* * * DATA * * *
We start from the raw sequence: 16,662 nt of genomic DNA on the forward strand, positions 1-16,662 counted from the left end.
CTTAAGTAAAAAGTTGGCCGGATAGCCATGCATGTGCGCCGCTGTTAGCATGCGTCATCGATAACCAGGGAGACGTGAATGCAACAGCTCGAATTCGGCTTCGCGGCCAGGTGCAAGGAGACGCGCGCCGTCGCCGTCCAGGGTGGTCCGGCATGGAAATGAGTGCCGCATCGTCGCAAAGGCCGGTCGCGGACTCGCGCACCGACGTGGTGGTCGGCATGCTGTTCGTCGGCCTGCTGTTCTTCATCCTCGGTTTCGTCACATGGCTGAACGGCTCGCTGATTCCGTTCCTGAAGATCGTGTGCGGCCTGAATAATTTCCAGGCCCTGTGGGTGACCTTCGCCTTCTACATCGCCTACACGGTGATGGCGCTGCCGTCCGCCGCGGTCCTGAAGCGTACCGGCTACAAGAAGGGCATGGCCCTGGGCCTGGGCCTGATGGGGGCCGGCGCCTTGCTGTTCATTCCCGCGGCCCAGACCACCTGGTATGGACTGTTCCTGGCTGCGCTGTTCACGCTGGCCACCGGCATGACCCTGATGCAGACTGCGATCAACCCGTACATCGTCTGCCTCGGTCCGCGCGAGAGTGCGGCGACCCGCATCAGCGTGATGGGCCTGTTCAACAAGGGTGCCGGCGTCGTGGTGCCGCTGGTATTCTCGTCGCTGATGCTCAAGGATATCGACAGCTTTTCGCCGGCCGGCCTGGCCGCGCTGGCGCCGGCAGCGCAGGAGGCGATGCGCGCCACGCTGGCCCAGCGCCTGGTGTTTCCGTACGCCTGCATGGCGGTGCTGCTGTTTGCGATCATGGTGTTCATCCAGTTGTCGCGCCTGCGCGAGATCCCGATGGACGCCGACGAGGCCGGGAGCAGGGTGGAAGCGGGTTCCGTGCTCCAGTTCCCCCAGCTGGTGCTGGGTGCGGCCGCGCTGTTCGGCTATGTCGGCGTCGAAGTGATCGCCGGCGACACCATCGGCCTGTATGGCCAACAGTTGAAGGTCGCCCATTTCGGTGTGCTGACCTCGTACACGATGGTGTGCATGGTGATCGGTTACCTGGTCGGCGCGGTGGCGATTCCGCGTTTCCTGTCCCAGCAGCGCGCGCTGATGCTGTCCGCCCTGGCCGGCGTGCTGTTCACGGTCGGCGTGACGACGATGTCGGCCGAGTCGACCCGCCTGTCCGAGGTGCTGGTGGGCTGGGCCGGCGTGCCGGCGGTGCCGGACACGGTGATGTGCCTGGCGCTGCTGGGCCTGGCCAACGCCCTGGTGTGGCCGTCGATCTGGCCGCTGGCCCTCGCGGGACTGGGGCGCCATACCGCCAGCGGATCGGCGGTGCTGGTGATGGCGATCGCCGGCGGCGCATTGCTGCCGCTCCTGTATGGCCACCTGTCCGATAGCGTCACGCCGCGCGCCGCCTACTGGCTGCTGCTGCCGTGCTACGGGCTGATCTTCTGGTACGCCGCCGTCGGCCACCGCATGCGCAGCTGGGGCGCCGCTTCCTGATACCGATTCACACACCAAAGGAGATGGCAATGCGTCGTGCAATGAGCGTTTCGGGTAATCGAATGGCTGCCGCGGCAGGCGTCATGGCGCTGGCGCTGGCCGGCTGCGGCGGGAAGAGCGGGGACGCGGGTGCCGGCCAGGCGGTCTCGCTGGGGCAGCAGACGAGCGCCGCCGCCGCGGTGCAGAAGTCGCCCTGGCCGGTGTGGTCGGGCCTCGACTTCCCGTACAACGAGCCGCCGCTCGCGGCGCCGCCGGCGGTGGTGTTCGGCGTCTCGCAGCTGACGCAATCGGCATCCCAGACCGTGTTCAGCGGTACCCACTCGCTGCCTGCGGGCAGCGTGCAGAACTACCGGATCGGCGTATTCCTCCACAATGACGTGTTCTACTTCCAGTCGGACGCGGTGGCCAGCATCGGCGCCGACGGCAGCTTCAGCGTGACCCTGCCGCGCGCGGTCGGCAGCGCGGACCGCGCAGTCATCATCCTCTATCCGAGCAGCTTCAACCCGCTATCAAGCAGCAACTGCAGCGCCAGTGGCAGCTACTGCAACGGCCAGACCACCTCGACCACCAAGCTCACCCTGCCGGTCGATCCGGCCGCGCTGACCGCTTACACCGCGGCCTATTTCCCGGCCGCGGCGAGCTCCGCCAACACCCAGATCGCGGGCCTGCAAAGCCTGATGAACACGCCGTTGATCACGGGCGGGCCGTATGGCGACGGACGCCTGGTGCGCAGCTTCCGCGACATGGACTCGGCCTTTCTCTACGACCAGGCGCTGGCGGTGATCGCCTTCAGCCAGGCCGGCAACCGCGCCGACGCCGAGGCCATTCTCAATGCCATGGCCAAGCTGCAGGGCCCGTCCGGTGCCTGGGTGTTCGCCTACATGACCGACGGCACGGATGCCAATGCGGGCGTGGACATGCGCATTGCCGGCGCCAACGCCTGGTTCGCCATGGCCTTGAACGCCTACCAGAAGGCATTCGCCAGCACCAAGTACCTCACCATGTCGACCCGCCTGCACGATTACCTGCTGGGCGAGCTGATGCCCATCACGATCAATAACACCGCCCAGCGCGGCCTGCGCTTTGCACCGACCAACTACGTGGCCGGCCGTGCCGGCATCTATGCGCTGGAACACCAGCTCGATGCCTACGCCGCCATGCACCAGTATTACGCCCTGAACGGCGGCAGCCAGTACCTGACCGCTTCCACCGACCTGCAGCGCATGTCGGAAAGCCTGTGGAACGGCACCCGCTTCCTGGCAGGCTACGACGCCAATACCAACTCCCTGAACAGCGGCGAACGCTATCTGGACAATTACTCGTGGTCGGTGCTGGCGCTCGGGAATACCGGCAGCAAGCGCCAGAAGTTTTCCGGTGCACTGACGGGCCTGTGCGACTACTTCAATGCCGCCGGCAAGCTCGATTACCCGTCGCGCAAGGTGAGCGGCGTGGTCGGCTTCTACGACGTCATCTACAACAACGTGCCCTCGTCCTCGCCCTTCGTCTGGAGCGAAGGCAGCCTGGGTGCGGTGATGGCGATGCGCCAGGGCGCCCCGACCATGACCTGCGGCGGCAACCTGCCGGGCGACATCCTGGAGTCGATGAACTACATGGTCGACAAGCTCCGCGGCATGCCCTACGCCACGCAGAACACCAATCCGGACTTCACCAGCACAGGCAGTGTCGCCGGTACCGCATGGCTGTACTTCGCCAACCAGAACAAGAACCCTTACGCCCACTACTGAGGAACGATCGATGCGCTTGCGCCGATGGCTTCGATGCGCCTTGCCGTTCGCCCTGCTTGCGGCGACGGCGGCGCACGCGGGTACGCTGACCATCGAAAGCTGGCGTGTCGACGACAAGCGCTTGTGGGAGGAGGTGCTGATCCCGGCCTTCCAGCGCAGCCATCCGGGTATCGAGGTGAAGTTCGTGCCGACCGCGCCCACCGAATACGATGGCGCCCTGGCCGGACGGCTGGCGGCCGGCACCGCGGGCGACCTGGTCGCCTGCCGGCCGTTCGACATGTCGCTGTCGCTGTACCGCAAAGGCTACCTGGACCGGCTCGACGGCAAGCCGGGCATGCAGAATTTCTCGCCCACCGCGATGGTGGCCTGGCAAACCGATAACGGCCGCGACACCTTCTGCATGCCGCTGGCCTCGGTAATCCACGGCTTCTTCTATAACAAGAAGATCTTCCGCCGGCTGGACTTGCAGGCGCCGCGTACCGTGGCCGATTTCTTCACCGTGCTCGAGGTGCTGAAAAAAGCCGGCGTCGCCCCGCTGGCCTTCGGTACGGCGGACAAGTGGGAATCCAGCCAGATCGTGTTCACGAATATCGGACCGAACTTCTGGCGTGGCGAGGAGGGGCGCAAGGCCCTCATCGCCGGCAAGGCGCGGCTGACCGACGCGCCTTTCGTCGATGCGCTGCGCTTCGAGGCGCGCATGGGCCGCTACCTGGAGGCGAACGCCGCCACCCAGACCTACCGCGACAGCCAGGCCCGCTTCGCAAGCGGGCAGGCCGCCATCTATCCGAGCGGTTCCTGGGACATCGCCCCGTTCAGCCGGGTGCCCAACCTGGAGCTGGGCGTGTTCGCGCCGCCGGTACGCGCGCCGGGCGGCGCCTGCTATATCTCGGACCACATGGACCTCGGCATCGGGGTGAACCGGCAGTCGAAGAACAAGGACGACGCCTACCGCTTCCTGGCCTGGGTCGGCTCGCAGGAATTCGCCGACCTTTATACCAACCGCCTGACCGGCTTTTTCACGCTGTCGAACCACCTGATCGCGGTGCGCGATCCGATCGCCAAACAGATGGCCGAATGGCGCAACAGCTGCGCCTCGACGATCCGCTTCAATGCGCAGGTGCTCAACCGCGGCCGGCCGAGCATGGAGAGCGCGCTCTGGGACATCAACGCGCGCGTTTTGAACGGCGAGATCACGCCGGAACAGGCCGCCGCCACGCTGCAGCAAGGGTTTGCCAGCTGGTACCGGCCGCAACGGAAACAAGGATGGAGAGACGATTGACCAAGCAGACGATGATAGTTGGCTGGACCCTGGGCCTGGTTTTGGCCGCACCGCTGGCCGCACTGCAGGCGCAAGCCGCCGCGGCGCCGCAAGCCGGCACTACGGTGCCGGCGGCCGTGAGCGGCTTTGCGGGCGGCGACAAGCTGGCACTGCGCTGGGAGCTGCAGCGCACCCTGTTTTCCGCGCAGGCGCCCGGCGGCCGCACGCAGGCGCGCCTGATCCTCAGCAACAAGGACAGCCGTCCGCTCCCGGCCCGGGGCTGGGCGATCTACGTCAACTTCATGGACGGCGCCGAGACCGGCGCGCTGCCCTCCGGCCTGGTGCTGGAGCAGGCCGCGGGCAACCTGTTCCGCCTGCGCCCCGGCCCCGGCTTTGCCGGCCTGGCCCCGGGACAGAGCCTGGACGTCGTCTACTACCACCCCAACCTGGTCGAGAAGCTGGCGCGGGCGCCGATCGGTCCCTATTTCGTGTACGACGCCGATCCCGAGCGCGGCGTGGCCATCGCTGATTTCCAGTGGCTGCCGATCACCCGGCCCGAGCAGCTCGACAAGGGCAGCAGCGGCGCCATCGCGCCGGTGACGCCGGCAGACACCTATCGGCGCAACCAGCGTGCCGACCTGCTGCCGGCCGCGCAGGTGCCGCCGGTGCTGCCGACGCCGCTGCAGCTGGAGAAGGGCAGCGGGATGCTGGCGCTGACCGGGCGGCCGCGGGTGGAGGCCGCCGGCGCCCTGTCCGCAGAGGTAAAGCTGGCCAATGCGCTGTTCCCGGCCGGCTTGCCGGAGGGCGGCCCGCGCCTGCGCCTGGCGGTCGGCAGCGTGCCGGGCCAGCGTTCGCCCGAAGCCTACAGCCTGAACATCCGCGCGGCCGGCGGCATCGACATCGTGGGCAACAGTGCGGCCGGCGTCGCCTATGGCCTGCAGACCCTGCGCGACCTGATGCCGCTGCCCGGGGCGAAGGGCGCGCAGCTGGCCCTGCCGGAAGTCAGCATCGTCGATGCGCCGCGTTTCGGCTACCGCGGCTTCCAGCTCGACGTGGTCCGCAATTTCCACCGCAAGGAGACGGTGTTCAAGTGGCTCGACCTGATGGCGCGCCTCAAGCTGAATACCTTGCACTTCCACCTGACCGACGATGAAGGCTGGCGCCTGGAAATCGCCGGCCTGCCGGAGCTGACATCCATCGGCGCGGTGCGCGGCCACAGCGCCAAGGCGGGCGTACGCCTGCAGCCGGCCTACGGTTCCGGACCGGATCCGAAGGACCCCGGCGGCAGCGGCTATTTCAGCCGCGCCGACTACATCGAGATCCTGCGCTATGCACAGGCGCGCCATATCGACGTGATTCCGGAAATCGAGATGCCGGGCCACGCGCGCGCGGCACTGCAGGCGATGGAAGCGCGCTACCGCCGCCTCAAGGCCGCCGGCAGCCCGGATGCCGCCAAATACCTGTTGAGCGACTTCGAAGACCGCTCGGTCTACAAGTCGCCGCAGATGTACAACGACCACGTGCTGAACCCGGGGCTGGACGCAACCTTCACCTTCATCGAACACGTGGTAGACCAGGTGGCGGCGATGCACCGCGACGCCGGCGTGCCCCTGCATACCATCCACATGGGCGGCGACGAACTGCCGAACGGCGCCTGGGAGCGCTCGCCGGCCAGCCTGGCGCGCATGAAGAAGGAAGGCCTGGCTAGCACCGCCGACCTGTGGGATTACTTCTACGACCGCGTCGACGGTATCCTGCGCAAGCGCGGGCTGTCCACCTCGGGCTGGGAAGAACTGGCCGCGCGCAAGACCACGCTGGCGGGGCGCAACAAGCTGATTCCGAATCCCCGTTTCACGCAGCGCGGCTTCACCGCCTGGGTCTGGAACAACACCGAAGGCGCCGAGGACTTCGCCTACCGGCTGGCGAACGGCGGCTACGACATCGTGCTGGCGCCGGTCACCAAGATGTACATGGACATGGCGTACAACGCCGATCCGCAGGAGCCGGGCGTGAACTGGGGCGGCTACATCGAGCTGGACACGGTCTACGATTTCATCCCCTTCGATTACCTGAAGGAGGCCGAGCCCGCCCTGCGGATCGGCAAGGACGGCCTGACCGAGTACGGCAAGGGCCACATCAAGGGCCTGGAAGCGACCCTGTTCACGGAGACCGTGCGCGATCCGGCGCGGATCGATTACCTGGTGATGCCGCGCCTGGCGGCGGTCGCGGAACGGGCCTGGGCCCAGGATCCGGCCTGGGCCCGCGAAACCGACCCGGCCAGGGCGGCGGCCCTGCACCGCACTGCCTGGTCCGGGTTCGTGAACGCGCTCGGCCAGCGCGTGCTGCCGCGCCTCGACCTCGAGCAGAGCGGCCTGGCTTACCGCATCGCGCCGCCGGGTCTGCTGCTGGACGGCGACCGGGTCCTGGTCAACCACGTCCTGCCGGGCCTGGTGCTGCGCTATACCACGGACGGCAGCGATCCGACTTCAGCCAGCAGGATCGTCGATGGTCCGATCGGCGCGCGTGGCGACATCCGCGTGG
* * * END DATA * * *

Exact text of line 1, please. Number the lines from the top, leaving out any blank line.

We start from the raw sequence: 16,662 nt of genomic DNA on the forward strand, positions 1-16,662 counted from the left end.